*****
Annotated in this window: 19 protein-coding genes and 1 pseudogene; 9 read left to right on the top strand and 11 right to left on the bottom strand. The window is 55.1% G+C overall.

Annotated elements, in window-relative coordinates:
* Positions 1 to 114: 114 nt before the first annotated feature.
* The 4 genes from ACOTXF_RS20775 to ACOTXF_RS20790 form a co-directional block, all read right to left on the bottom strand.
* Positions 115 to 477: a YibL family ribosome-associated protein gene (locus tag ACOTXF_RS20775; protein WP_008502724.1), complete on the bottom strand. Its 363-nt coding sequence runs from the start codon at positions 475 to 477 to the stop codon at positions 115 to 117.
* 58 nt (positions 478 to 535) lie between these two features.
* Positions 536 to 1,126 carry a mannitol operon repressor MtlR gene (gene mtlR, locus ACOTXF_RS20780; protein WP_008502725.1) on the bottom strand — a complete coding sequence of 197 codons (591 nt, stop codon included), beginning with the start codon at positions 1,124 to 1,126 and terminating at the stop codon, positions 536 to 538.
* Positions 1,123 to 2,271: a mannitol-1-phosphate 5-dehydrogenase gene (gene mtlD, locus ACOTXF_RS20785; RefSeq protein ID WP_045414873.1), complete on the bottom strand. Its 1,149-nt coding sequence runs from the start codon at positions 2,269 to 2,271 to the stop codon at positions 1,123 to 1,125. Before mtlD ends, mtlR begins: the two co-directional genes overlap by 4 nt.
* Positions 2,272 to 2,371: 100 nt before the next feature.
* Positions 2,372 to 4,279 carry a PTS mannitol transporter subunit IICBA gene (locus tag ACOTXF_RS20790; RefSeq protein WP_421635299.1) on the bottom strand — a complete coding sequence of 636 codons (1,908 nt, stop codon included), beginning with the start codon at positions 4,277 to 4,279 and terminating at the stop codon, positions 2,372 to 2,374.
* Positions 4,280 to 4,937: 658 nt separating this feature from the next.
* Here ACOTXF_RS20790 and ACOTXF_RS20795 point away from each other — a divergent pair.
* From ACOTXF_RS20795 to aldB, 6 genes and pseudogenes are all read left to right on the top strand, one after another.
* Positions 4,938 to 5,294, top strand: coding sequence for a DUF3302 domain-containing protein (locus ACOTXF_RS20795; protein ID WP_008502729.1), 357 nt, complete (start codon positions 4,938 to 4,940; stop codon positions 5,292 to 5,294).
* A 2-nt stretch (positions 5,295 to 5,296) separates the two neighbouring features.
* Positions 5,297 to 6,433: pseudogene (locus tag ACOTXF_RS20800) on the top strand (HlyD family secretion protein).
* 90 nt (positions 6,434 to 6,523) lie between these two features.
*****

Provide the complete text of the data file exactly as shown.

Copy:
Annotated in this window: 19 protein-coding genes and 1 pseudogene; 9 read left to right on the top strand and 11 right to left on the bottom strand. The window is 55.1% G+C overall.

Annotated elements, in window-relative coordinates:
* Positions 1 to 114: 114 nt before the first annotated feature.
* The 4 genes from ACOTXF_RS20775 to ACOTXF_RS20790 form a co-directional block, all read right to left on the bottom strand.
* Positions 115 to 477: a YibL family ribosome-associated protein gene (locus tag ACOTXF_RS20775; protein WP_008502724.1), complete on the bottom strand. Its 363-nt coding sequence runs from the start codon at positions 475 to 477 to the stop codon at positions 115 to 117.
* 58 nt (positions 478 to 535) lie between these two features.
* Positions 536 to 1,126 carry a mannitol operon repressor MtlR gene (gene mtlR, locus ACOTXF_RS20780; protein WP_008502725.1) on the bottom strand — a complete coding sequence of 197 codons (591 nt, stop codon included), beginning with the start codon at positions 1,124 to 1,126 and terminating at the stop codon, positions 536 to 538.
* Positions 1,123 to 2,271: a mannitol-1-phosphate 5-dehydrogenase gene (gene mtlD, locus ACOTXF_RS20785; RefSeq protein ID WP_045414873.1), complete on the bottom strand. Its 1,149-nt coding sequence runs from the start codon at positions 2,269 to 2,271 to the stop codon at positions 1,123 to 1,125. Before mtlD ends, mtlR begins: the two co-directional genes overlap by 4 nt.
* Positions 2,272 to 2,371: 100 nt before the next feature.
* Positions 2,372 to 4,279 carry a PTS mannitol transporter subunit IICBA gene (locus tag ACOTXF_RS20790; RefSeq protein WP_421635299.1) on the bottom strand — a complete coding sequence of 636 codons (1,908 nt, stop codon included), beginning with the start codon at positions 4,277 to 4,279 and terminating at the stop codon, positions 2,372 to 2,374.
* Positions 4,280 to 4,937: 658 nt separating this feature from the next.
* Here ACOTXF_RS20790 and ACOTXF_RS20795 point away from each other — a divergent pair.
* From ACOTXF_RS20795 to aldB, 6 genes and pseudogenes are all read left to right on the top strand, one after another.
* Positions 4,938 to 5,294, top strand: coding sequence for a DUF3302 domain-containing protein (locus ACOTXF_RS20795; protein ID WP_008502729.1), 357 nt, complete (start codon positions 4,938 to 4,940; stop codon positions 5,292 to 5,294).
* A 2-nt stretch (positions 5,295 to 5,296) separates the two neighbouring features.
* Positions 5,297 to 6,433: pseudogene (locus tag ACOTXF_RS20800) on the top strand (HlyD family secretion protein).
* 90 nt (positions 6,434 to 6,523) lie between these two features.